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What is the GEM Strain Rate Model?

In 2009, the Global Earthquake Model (GEM) foundation solicited proposals to create a geodetic strain rate model. The results are presented on these pages and are an update of the Global Strain Rate Model (GSRM) v.1.2 of 2004 [Kreemer et al., 2000, 2003; Holt et al., 2005]. GSRM v.1.2 was supported by the International Lithosphere Project and NASA.

The new model, named GEM Strain Rate Model (GSRM v.2.1), is a large improvement on its predecessor, mostly because of the enormous increase in data. The data increase is large enough that the new model is almost exclusively based on the geodetic data alone, whereas the older model used faulting information and earthquake focal mechanisms as additional constraints. The data increase is two-fold: 1) we benefited from the proliferation of continuous GPS (CGPS) stations around the world and analysed all available raw data ourselves to obtain a unique consistent set of horizontal velocities, and 2) a large number of studies with geodetic velocities have been published since 2004.

The GSRM provides important results for seismic hazard analysis, complementing information from active faulting and historic and instrumental seismicity. Moreover, estimates of the crustal strain rates are useful in constraining models of lithospheric and mantle dynamics.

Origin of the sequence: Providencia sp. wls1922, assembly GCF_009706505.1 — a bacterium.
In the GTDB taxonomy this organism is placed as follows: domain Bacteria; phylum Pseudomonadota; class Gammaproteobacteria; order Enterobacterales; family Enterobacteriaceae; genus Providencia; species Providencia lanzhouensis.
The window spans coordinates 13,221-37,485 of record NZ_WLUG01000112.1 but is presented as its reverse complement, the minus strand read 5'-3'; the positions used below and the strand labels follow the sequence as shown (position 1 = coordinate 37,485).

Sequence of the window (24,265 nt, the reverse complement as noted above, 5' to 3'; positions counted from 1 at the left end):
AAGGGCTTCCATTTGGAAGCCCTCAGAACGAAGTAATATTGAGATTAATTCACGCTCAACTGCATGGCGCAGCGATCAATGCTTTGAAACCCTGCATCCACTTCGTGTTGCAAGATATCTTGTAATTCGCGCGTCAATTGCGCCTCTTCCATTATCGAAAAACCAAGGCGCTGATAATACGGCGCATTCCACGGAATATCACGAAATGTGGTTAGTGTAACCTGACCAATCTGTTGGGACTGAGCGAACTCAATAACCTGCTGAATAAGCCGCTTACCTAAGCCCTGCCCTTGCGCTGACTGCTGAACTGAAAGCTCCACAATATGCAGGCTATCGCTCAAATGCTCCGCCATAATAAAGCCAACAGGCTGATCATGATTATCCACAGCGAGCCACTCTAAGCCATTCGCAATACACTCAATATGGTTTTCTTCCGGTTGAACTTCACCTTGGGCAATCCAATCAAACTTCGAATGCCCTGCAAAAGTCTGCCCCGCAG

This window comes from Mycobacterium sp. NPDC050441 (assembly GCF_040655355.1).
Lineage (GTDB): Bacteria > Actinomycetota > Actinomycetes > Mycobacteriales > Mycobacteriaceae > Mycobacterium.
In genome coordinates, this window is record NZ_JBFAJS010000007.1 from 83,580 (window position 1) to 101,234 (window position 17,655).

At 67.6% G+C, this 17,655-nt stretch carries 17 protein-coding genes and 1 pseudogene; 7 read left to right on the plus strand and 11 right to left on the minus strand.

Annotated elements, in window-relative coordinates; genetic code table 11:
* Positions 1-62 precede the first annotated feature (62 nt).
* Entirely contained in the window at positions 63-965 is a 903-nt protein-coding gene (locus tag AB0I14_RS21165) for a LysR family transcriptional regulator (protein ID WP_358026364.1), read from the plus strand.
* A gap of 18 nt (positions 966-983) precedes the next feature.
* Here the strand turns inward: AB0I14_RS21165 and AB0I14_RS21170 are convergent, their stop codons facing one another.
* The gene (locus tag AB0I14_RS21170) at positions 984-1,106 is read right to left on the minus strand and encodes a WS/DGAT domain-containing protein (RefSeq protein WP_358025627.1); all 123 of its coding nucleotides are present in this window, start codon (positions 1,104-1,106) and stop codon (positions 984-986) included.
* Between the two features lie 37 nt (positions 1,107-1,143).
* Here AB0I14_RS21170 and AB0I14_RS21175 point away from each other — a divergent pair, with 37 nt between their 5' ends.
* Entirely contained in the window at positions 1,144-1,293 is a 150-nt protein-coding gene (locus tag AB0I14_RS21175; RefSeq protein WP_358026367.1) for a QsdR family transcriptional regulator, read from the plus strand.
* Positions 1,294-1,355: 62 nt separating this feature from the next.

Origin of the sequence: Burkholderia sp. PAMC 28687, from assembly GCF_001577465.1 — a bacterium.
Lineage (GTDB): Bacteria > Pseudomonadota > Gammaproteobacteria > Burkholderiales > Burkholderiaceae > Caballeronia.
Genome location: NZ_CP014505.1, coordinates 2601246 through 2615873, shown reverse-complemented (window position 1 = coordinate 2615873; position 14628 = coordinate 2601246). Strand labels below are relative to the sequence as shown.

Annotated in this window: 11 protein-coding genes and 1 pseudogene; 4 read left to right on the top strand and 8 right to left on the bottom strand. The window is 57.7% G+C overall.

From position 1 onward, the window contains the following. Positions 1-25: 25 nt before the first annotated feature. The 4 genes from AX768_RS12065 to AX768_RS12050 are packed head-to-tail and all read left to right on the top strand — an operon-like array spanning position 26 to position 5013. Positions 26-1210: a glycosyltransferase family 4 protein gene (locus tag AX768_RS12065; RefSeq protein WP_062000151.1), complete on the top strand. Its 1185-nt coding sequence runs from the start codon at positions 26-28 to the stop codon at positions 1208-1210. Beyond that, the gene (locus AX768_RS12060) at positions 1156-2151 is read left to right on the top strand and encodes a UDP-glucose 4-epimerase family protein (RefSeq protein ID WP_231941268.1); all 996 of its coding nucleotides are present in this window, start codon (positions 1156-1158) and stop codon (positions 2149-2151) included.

The Current Version of the GEM Strain Rate Model

The current GSRM is the product of a consortium of researchers led by C. Kreemer of the University of Nevada, Reno. The GSRM is a digital model of strain rate estimates based on geodetic (mainly GPS) velocity data.

Version # Geodetic
# Hor.
# Studies Techniques
October 2014
22,415 18,536 233 GPS, VLBI, DORIS,

Note: For the earlier (Dec 2001 — May 2004) ILP GSRM versions, go to

How Do I Get GSRM Results?

Users can obtain text files with model results and input data by contacting Corné Kreemer (

Citing GSRM

Users of the data and model results are asked to refer to Kreemer et al. (2014).

Kreemer, C., G. Blewitt, E.C. Klein, 2014, A geodetic plate motion and Global Strain Rate Model, Geochemistry, Geophysics, Geosystems, 15, 3849-3889,

Comments or questions about this page? Send email to Corne Kreemer (

Last Modified: 2019-12-27  15:17:13  America/Denver